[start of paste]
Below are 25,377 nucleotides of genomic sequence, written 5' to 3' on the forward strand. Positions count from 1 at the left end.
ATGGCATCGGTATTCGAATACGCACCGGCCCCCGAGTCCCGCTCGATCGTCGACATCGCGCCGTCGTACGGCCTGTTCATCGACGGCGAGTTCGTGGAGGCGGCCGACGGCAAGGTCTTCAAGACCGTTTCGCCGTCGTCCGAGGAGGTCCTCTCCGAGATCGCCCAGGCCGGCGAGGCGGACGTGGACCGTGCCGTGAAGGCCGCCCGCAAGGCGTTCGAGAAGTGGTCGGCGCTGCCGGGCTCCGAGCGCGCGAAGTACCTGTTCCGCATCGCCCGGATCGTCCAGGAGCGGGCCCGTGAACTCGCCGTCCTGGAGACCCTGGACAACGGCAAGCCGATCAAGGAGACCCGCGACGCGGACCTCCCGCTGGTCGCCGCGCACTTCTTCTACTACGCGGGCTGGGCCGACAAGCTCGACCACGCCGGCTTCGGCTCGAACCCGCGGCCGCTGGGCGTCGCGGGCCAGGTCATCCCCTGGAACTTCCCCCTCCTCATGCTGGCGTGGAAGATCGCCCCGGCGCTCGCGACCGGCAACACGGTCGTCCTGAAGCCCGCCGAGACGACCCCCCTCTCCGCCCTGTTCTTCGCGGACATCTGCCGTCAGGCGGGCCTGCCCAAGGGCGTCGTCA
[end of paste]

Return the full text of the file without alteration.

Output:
Below are 25,377 nucleotides of genomic sequence, written 5' to 3' on the forward strand. Positions count from 1 at the left end.
ATGGCATCGGTATTCGAATACGCACCGGCCCCCGAGTCCCGCTCGATCGTCGACATCGCGCCGTCGTACGGCCTGTTCATCGACGGCGAGTTCGTGGAGGCGGCCGACGGCAAGGTCTTCAAGACCGTTTCGCCGTCGTCCGAGGAGGTCCTCTCCGAGATCGCCCAGGCCGGCGAGGCGGACGTGGACCGTGCCGTGAAGGCCGCCCGCAAGGCGTTCGAGAAGTGGTCGGCGCTGCCGGGCTCCGAGCGCGCGAAGTACCTGTTCCGCATCGCCCGGATCGTCCAGGAGCGGGCCCGTGAACTCGCCGTCCTGGAGACCCTGGACAACGGCAAGCCGATCAAGGAGACCCGCGACGCGGACCTCCCGCTGGTCGCCGCGCACTTCTTCTACTACGCGGGCTGGGCCGACAAGCTCGACCACGCCGGCTTCGGCTCGAACCCGCGGCCGCTGGGCGTCGCGGGCCAGGTCATCCCCTGGAACTTCCCCCTCCTCATGCTGGCGTGGAAGATCGCCCCGGCGCTCGCGACCGGCAACACGGTCGTCCTGAAGCCCGCCGAGACGACCCCCCTCTCCGCCCTGTTCTTCGCGGACATCTGCCGTCAGGCGGGCCTGCCCAAGGGCGTCGTCA